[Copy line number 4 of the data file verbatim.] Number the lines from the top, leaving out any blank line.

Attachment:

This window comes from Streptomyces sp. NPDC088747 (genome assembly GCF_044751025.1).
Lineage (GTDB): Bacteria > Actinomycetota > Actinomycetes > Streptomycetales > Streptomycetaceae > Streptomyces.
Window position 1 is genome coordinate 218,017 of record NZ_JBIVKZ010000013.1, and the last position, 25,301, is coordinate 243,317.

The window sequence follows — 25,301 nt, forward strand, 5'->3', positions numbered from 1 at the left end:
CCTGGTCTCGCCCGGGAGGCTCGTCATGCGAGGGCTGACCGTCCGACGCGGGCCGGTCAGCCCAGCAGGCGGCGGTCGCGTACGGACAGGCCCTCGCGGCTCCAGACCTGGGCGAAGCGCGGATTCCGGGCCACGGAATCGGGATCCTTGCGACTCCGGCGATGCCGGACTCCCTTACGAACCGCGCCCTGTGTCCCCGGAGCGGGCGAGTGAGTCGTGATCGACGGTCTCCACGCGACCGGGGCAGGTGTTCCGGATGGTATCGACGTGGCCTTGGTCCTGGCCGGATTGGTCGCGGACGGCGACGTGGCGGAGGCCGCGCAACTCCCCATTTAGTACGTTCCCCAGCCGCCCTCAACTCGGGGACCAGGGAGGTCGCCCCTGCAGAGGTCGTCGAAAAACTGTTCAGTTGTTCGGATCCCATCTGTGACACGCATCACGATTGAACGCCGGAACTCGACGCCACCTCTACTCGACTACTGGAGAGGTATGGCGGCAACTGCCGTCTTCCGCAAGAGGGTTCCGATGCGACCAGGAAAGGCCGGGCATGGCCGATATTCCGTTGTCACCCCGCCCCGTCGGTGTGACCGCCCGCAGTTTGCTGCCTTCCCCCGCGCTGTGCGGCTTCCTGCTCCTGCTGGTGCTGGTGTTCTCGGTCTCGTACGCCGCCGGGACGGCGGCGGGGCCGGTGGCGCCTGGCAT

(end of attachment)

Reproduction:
The window sequence follows — 25,301 nt, forward strand, 5'->3', positions numbered from 1 at the left end: